Beating the market by getting a better return on your investments than the overall market is difficult. However, some investors and investment companies make it their business to beat the market over time. Market-beating investors follow a variety of strategies. Let’s break down common strategies to do it. A financial advisor can help you develop an investing approach to reach your goals.
Beating the Market Basics
For many investors, the idea of beating the market refers to getting a return on investments, usually in the stock market, that exceeds the performance of a broad-based index such as the S&P 500, Nasdaq 100 or Dow Jones Industrial Average. Beating the market is typically the goal of active investors who seek to produce better returns by frequently buying and selling. Passive investors, on the other hand, are content to buy and hold and accept returns approximating the market average.
Getting a bigger reward is typically connected with taking on more risk. Risk is the possibility that an investment’s return will vary from what is expected, especially to the extent that the investment will return less than expected or produce a partial or complete loss of the investor’s capital. Investors who are trying to beat the market generally must have high risk tolerance.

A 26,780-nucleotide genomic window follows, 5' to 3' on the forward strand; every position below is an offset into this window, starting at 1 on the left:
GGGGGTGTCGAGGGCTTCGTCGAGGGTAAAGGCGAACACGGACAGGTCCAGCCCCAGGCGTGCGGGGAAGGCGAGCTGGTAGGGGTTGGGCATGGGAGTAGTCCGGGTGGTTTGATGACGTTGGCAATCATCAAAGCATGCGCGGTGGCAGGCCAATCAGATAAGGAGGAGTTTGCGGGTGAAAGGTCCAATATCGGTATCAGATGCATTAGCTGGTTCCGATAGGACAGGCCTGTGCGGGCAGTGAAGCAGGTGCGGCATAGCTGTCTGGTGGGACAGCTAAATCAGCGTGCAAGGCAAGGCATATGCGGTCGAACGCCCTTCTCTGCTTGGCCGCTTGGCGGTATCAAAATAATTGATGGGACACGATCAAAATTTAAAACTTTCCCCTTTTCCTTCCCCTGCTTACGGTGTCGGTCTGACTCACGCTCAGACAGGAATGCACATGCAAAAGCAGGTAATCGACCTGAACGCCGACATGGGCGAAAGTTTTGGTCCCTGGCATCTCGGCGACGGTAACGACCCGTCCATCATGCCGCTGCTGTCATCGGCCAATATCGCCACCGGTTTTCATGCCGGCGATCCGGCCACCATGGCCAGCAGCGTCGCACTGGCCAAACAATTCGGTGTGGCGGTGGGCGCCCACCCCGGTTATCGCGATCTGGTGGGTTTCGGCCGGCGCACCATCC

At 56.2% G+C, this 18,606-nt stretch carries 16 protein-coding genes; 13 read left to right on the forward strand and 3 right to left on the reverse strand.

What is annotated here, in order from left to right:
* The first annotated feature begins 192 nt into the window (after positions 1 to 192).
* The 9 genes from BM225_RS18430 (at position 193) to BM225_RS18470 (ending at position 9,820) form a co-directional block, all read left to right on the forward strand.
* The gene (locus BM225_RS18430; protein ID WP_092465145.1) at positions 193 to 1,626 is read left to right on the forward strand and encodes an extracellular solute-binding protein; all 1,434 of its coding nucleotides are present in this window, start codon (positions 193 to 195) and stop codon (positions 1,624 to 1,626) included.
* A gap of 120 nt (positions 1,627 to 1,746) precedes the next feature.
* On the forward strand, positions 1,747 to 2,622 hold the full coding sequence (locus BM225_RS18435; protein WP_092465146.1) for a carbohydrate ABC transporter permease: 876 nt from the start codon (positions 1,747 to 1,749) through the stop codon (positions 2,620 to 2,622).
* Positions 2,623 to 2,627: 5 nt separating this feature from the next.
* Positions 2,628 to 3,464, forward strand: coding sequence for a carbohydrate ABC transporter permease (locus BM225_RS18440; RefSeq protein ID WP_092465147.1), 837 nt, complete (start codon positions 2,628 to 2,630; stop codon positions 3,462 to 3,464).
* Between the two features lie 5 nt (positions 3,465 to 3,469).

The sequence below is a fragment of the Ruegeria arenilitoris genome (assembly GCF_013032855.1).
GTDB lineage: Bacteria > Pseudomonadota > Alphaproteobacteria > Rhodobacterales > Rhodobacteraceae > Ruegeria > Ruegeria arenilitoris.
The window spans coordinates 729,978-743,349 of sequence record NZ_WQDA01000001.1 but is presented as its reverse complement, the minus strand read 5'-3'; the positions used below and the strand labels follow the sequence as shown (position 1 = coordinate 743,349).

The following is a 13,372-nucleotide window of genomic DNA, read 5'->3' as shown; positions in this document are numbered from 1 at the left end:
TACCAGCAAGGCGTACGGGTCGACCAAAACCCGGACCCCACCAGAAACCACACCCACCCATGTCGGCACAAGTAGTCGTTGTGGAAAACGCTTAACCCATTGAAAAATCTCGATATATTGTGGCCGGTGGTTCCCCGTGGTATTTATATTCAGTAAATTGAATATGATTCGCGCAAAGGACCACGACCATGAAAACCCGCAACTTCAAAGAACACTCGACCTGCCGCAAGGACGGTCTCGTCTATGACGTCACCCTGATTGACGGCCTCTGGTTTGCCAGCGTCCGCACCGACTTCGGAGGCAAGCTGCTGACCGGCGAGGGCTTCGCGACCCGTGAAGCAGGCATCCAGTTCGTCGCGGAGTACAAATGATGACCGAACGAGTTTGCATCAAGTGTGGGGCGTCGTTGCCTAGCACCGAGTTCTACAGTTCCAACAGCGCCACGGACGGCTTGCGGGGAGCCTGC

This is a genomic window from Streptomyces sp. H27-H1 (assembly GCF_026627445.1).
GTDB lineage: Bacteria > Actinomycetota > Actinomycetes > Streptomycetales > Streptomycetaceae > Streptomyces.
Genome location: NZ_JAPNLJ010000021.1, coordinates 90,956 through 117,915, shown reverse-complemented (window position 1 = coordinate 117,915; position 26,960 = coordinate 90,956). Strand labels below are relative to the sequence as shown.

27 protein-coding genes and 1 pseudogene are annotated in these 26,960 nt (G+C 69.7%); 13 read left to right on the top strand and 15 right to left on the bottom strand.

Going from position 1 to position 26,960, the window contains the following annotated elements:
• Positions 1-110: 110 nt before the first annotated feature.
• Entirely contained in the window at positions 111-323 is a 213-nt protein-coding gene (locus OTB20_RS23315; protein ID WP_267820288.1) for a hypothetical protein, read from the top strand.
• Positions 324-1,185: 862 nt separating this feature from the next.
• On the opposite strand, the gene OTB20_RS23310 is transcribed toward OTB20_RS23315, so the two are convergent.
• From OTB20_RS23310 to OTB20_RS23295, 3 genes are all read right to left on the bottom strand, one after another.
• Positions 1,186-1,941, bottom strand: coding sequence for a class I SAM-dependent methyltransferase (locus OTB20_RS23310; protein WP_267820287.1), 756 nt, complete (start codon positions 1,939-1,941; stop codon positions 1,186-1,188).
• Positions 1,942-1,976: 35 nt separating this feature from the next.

Adjusting returns to reflect the risk taken by the investor typically produces a risk-adjusted return that is less than the market return. Efficient market theory, which holds that securities prices reflect the available information about them, uses risk-adjusted returns. Its conclusion is that beating the market with risk-adjusted returns is a matter of luck rather than skill and can’t be reliably sustained over the long haul.
Nevertheless, some investors do seem to beat the market consistently. The Berkshire Hathaway holding company headed by legendary investor Warren Buffett, for example, from 1965 to 2021 generated compound annual returns of 20.1% compared to 10.5% for the S&P500. And other famous investors, including Jack Bogle and Peter Lynch, have also beaten the market for extended periods.
Common Strategies to Beat the Market
One way to beat the market is to place a large bet on a limited number of stocks. This is the opposite of diversification, which aims to reduce risk. Concentrating your investment eggs in one stock or small basket of stocks increases risk, which also increases the chance of an outsized return. However, on a risk-adjusted basis, this approach by itself is considered unlikely to consistently beat the market.
Leverage is an approach to investing that uses borrowed money to control more assets than an investor could using only available cash. Leverage can greatly increase return, and some famous investors, notably George Soros, have resoundingly beaten the market using leverage. However, leverage also greatly increases risk, even potentially producing losses that exceed an investor’s total invested capital.